Glenn Lockwood writes that the world of high-throughput sequencing is becoming increasingly dependent on HPC, and many of the problems being solved in genomics and bioinformatics are stressing aspects of system architecture and cyberinfrastructure that haven’t gotten a tremendous amount of exercise from the more traditional scientific domains in computational research.
Take, for example, the biggest and baddest DNA sequencer on the market: over the course of a three-day run, it outputs around 670 GB of raw (but compressed) sequence data, and this data is spread out over 1,400,000 files. This would translate to an average file size of around 500 KB, but the reality is that the file sizes are a lot less uniform:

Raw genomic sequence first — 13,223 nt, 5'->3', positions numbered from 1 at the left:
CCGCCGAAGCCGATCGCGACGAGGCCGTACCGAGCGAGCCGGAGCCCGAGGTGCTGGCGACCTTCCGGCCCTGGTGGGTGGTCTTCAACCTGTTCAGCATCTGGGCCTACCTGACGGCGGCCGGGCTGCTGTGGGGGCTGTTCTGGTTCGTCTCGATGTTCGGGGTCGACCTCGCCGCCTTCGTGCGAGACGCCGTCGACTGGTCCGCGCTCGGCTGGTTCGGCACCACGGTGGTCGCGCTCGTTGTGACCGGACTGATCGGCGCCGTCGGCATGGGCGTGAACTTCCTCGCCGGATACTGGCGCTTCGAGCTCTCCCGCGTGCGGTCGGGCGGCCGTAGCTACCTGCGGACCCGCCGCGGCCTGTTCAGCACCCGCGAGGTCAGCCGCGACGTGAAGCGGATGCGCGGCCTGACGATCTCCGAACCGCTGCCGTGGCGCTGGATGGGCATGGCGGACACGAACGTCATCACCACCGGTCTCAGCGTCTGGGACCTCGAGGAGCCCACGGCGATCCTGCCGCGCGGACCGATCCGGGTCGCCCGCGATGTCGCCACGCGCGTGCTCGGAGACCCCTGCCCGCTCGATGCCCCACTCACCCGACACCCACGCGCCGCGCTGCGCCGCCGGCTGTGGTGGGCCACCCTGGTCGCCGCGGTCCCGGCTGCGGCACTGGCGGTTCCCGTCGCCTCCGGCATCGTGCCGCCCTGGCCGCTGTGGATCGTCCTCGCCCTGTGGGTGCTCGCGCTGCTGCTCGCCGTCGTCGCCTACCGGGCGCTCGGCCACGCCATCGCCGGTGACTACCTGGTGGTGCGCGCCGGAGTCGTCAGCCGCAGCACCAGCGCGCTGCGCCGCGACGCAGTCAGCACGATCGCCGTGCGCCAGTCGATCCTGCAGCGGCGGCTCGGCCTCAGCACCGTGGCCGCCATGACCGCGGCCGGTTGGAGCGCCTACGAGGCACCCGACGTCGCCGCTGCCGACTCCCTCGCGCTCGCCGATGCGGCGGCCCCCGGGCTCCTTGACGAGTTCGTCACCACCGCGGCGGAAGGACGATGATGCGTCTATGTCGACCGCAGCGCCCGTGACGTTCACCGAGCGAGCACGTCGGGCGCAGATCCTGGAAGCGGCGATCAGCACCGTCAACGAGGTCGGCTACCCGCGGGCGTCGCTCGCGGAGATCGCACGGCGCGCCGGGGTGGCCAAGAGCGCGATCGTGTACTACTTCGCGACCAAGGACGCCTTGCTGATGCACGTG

After some basic processing (which involves opening and closing hundreds of these files repeatedly and concurrently), these data files are converted into very large files (tens or hundreds of gigabytes each) which then get reduced down to data that is more digestible over the course of hundreds of CPU hours. As one might imagine, this entire process is very good at taxing many aspects of file systems, and on the computational side, most of this IO-intensive processing is not distributed and performance benefits most from single-stream, single-client throughput.
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